Replacement cost

cost to replace a firm's assets.

Round-trip transactions costs

costs of completing a transaction, including commissions, market impact
costs, and taxes.

Safety-net return

The minimum available return that will trigger an immunization strategy in a contingent
immunization strategy.

Search costs

costs associated with locating a counterparty to a trade, including explicit costs (such as
advertising) and implicit costs (such as the value of time). Related:information costs.

Shortage cost

costs that fall with increases in the level of investment in current assets.

SIMEX (Singapore International Monetary Exchange)

A leading futures and options exchange in Singapore.

Sunk costs

costs that have been incurred and cannot be reversed.

Threshold for refinancing

The point when the WAC of an MBS is at a level to induce homeowners to
prepay the mortgage in order to refinance to a lower-rate mortgage, generally reached when the WAC of the
MBS is 2% or more above currently available mortgage rates.

Trading costs

costs of buying and selling marketable securities and borrowing. Trading costs include
commissions, slippage, and the bid/ask spread. See: transaction costs.

Transactions costs

The time, effort, and money necessary, including such things as commission fees and the
cost of physically moving the asset from seller to buyer. Related: Round-trip transaction costs, Information
costs, search costs.

True interest cost

For a security such as commercial paper that is sold on a discount basis, the coupon rate
required to provide an identical return assuming a coupon-bearing instrument of like maturity that pays
interest in arrears.

Variable cost

A cost that is directly proportional to the volume of output produced. When production is zero,
the variable cost is equal to zero.

Weighted average cost of capital

Expected return on a portfolio of all the firm's securities. Used as a hurdle
rate for capital investment.


A section on the cash-flow statement that shows how much cash a company raised by selling stocks or bonds this year and how much was paid out for cash dividends and other finance-related obligations.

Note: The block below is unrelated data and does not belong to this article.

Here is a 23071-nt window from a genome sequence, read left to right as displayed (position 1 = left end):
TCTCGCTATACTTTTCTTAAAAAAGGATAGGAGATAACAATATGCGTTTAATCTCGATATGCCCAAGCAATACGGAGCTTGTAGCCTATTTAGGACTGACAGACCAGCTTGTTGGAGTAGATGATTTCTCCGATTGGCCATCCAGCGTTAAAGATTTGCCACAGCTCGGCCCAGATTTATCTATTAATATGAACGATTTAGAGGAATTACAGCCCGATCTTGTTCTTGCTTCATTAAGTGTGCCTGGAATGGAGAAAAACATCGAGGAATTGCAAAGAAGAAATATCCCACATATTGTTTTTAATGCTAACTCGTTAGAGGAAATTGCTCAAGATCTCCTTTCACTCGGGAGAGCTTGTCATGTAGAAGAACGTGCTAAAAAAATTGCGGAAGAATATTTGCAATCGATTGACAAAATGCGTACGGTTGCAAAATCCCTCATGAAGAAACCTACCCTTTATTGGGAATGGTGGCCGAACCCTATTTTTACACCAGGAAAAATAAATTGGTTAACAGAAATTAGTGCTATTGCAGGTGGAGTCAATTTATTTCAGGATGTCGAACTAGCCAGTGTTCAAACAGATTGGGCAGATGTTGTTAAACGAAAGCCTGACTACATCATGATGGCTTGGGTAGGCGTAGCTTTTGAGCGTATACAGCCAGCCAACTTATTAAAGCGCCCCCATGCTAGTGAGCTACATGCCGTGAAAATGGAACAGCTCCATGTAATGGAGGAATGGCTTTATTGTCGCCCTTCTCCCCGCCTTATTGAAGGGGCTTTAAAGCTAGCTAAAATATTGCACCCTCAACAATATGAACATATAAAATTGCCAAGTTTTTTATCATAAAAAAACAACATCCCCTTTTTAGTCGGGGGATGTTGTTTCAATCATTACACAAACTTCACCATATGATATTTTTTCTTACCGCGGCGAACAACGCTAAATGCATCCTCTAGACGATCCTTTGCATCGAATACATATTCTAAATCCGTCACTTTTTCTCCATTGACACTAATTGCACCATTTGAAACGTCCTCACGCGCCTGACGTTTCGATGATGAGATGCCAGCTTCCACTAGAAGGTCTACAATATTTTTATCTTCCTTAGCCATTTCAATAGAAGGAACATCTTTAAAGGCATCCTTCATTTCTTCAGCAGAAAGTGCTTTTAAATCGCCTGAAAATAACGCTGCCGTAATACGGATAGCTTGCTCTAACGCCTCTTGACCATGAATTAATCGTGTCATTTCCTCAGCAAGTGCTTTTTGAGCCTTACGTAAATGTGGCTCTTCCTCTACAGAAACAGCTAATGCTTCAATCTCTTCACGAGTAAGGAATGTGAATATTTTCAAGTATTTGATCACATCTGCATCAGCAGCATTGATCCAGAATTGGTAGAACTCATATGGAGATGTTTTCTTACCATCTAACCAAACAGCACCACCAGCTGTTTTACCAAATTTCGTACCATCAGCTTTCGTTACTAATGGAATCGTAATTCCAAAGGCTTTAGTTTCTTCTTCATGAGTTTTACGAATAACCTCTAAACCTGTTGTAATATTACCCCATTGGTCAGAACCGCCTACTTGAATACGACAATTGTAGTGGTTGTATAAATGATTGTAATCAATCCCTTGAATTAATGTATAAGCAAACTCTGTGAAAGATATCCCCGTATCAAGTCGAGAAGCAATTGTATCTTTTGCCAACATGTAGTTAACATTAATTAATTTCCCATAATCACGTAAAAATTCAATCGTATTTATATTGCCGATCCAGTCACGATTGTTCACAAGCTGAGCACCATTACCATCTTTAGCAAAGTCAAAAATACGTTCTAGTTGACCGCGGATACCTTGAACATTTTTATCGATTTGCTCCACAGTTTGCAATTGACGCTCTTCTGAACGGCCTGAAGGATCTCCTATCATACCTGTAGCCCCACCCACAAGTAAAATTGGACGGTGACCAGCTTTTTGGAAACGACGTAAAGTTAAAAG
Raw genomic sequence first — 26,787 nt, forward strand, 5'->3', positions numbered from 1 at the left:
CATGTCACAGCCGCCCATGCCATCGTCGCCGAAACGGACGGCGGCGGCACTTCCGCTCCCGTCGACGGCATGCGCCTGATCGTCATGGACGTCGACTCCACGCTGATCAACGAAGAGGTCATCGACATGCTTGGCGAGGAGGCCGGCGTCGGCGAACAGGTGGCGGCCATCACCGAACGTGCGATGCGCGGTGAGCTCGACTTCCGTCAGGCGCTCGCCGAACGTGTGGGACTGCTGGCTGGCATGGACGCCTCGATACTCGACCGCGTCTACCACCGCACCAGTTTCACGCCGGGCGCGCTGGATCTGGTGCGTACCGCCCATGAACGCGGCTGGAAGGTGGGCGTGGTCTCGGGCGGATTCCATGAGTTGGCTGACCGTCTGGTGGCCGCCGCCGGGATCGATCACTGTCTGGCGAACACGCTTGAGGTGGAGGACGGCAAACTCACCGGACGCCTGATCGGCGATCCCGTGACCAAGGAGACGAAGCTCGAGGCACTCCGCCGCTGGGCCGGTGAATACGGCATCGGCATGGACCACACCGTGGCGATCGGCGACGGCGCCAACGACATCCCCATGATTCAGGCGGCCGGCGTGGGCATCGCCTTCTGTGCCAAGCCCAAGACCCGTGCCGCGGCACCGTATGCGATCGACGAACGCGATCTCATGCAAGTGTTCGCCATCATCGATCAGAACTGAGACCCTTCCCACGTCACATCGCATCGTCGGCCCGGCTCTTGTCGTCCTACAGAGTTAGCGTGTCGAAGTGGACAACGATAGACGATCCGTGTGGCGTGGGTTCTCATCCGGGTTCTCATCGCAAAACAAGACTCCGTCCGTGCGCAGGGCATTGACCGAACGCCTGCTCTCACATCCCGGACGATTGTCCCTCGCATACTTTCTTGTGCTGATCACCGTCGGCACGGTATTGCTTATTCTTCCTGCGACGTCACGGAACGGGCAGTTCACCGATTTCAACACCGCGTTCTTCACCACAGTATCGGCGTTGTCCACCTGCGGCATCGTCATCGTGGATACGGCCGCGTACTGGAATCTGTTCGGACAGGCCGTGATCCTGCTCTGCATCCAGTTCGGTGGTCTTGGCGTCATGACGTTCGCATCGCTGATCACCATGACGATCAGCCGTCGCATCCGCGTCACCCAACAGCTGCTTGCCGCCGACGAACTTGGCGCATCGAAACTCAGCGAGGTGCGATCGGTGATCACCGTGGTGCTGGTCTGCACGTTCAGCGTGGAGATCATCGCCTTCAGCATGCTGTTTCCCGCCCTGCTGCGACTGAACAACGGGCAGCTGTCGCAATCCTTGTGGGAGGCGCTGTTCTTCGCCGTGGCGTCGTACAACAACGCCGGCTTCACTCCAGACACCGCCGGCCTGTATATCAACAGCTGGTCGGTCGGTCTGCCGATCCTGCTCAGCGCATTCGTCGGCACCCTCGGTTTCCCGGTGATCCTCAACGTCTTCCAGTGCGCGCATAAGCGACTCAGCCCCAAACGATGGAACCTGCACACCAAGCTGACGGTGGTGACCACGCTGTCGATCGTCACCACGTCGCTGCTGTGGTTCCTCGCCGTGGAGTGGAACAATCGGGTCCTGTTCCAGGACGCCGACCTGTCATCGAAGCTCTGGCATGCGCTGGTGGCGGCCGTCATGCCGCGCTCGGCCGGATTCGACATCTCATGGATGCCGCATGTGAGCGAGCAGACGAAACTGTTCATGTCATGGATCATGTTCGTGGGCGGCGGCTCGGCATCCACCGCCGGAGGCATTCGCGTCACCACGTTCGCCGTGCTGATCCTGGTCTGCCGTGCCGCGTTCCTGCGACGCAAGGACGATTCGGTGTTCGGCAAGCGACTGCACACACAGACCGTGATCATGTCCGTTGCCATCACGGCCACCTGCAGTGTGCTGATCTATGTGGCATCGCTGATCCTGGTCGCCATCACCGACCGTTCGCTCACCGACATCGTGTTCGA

Cost basis

An asset’s purchase price, plus costs associated with the purchase, like installation fees, taxes, etc.

Cost of goods sold

The cost of merchandise that a company sold this year. For manufacturing companies, the cost of raw
materials, components, labor and other things that went into producing an item.

MACRS (Modified Accelerated Cost Recovery System)

A depreciation method created by the IRS under the Tax Reform Act of 1986. Companies must use it to depreciate all plant and equipment assets installed after December 31, 1986 (for tax purposes).


The profit a company makes after cost of goods sold, expenses, and taxes are subtracted from net sales.

NET SALES (revenue)

The amount sold after customers’ returns, sales discounts, and other allowances are taken away from
gross sales. (Companies usually just show the net sales amount on their income statements, omitting returns, allowances, and the like.)


A ratio that shows how much net income (profit) a company made on each dollar of net sales. Here’s the formula:
(net income) / (net sales)


A ratio that shows how much a company had to collect in net sales to make a dollar of profit. Figure it this way:
(net sales) / (net income)

Absorption costing

A method of costing in which all fixed and variable production costs are charged to products or services using an allocation base.